The Mark Buehrle RuleMarch 8, 2010
Do you ever read one of Ken Rosenthal‘s foxsports articles just to get a glimpse into the mind of a madman? Insane? Maybe. But fun? Definitely. Don’t you enjoy concocting crackpot scenarios in which the Yankees end up with Bonds and Griffey, and we wouldn’t have to give up that much? Do you pop in MLB The Show or Baseball Mogul and take pride in the ability to swindle the Giants out of Tim Lincecum and Matt Cain with a package of 5 star low A relievers?
Now, the differences are obvious. Ken Rosenthal works for a national sports company. He is on TV. He writes for a major website. So maybe it is strange when he suggests realigning baseball with little logic or reason (the last one is my favorite, move the A’s into the Yankees and Red Sox division in a format that groups teams by payroll, then plunk them in New Jersey). These are the kind of ideas I expect to hear from my friends after a fine afternoon spent huffing paint and watching PTI. This is not what I expect from a national sports writer. But maybe that is a good thing. If Ken Rosenthal can do it, so can I! So I hereby grant myself license to both make up news and write about inane ideas. The best part is that unlike Mr. Rosenthal I can’t have my articles pulled by the big bosses, as so frequently happens to him.
Here is what I propose as my grand change to baseball: speed up the games!
Groundbreaking, eh? I guess perhaps I am not as creative as my fellow writer, but I really don’t see the need or benefits of realignment, of eliminating or standardizing the DH, of changing the mound height, or of putting a salary cap in place. Baseball is great because of the oddities and differences between the leagues and between teams.
Every team operates with a different strategy. Depending on your league, your home field, your budget and your personnel your team will develop an independent persona. The cap seems unnecessary because in spite of the issues of “unfairness” any team can be competitive with competent management. I’ll save any further arguing against a cap for another day, because it will inevitably come up as a national topic at some point during the summer and I will turn to this screen to rage against the man on TV.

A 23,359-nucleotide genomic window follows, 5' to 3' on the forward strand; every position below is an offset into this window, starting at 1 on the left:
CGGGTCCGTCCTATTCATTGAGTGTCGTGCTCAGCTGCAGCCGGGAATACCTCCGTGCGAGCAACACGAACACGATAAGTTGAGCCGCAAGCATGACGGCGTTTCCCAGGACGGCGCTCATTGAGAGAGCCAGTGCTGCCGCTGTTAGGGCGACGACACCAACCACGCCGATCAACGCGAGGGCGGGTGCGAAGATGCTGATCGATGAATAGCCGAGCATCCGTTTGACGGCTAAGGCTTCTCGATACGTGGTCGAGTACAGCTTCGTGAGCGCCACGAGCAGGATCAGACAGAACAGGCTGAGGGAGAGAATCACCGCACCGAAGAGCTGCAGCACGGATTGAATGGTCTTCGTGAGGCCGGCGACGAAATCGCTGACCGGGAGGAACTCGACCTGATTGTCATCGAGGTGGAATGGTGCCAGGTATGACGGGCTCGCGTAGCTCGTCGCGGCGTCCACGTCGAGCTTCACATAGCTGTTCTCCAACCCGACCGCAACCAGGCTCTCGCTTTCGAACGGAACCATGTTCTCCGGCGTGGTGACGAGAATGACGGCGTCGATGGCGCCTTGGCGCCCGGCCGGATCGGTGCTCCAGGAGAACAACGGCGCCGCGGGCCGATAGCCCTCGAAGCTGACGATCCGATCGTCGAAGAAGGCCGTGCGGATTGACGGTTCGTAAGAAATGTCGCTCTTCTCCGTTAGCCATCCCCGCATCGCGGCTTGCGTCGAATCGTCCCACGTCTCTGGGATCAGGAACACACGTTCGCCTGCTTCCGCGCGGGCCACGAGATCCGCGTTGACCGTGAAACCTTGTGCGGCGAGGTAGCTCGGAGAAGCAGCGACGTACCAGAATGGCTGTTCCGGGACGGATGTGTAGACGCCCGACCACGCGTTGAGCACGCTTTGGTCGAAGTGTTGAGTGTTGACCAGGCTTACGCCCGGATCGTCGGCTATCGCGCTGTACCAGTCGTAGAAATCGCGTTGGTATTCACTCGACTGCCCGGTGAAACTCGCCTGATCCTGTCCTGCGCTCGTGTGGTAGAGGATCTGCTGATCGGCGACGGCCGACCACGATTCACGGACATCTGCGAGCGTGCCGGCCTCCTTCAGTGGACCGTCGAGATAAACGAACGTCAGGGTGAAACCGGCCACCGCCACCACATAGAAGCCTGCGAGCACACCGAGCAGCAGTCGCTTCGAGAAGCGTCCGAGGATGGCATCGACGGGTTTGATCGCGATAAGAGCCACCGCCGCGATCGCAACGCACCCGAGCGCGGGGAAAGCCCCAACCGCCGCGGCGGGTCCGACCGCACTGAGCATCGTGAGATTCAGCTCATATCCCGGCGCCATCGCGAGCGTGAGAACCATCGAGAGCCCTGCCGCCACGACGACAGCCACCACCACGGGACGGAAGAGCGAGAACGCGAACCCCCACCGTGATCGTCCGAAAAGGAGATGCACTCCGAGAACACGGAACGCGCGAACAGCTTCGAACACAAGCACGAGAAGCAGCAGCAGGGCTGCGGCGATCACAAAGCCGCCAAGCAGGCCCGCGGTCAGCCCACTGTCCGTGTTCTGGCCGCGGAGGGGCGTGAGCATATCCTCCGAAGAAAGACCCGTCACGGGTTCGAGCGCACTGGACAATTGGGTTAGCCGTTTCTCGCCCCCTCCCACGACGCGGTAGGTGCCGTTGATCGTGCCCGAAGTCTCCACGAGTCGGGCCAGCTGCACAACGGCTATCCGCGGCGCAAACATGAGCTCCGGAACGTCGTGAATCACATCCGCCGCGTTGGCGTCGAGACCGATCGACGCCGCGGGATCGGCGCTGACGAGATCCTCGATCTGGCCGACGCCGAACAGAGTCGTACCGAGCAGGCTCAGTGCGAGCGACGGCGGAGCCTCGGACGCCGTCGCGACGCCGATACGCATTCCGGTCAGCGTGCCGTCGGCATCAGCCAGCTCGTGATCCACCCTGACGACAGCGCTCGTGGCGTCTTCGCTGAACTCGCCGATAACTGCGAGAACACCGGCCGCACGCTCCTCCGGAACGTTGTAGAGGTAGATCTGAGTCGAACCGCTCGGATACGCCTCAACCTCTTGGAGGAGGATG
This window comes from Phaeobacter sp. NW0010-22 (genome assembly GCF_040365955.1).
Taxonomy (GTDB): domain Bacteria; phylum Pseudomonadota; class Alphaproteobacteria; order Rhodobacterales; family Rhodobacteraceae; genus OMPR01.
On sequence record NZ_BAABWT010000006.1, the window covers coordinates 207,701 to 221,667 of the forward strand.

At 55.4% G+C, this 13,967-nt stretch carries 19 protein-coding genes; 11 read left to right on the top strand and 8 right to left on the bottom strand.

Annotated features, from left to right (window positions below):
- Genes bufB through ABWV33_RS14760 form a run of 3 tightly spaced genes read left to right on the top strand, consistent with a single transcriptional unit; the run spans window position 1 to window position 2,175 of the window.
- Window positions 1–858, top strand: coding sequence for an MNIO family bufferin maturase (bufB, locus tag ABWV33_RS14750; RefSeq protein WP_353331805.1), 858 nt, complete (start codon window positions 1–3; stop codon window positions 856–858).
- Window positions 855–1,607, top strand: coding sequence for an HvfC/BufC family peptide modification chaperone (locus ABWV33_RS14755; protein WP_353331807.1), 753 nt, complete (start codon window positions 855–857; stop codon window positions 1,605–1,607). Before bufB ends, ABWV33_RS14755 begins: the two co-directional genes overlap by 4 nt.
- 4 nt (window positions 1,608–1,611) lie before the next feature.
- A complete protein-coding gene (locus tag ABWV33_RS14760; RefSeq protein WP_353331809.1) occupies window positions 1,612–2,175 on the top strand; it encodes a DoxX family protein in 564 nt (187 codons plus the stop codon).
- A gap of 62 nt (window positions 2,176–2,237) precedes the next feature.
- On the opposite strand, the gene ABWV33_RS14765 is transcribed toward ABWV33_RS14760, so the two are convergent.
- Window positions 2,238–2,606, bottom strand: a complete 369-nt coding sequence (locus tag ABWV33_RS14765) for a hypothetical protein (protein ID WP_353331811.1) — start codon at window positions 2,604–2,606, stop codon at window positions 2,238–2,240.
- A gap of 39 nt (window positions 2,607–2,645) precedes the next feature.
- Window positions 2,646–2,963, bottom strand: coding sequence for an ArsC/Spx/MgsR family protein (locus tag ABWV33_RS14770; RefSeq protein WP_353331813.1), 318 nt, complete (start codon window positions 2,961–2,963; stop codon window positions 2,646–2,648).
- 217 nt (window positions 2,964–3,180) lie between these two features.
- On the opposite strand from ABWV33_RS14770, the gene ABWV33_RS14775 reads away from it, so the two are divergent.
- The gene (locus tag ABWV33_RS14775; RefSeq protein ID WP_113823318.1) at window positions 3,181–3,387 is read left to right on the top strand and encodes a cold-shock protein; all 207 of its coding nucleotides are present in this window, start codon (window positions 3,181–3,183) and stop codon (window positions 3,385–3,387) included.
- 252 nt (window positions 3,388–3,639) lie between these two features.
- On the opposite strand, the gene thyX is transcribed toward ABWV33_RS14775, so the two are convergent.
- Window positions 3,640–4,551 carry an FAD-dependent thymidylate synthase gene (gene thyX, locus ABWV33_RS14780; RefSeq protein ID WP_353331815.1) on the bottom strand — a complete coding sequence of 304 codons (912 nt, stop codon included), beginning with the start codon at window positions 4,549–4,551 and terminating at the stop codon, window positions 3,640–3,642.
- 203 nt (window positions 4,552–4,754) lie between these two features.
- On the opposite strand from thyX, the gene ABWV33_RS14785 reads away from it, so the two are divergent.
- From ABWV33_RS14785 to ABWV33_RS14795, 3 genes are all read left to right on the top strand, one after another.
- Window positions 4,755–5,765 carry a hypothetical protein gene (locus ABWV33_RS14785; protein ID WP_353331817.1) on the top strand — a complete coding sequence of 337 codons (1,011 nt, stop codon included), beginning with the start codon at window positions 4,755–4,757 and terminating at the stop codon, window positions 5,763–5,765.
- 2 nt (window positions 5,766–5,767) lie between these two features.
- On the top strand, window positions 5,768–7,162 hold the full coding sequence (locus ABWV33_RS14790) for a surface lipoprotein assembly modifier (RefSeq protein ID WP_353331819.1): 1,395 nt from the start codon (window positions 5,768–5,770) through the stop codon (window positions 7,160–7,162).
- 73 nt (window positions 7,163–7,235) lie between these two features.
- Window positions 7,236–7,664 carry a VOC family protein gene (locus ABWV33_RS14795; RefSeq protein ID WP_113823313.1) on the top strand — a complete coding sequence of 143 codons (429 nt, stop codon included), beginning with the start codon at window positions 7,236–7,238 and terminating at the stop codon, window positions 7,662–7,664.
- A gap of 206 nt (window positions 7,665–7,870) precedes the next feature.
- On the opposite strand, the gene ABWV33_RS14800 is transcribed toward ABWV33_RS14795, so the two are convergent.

But back to my wholly unoriginal but entirely important idea. I see no issues with the mechanics of the game, so the efforts should be turned to streamlining it. Faster games would mean several things: You can watch more of them (hooray for mlb.tv), the playoffs won’t end so late on the east coast, and casual fans will be more inclined to watch something with a less boring pace.
The Hardball Times has a list (from 2008, mind you) of the fastest and slowest paced pitchers in baseball, and if you’ve seen him pitch (especially during his perfect game) you’ll probably see just the man you expect to be at the top of the list: Mark Buehrle. Another article from the same site mentions baseball’s rulebook, which states that the ball must be delivered within 12 seconds, with timing beginning when the pitcher has the ball and the batter is in the box ready to bat, and ending when the ball is released. Not only is that not the norm, but it is pretty rare to see the ball delivered that quickly.
So it seems to cure for this issue isn’t to change a rule, but to simply enforce a rule that is already in place. Even extending the rule to 15 seconds would work, and would allow for pitcher to move briskly without being rushed. Small fines (such as the fines handed out to Jonathan Papelbon last year) won’t cut it. On field penalties are the only way to make sure the rule is followed, and the rulebook itself calls for a ball to be added to the count whenever there is a violation. It would be simple for the umpire to enforce, it can be counted off the same way several violations are counted off in basketball, or they could use a watch/scoreboard clock.
Barring putting the Mark Buehrle rule in place I suggest something a little more… extensive.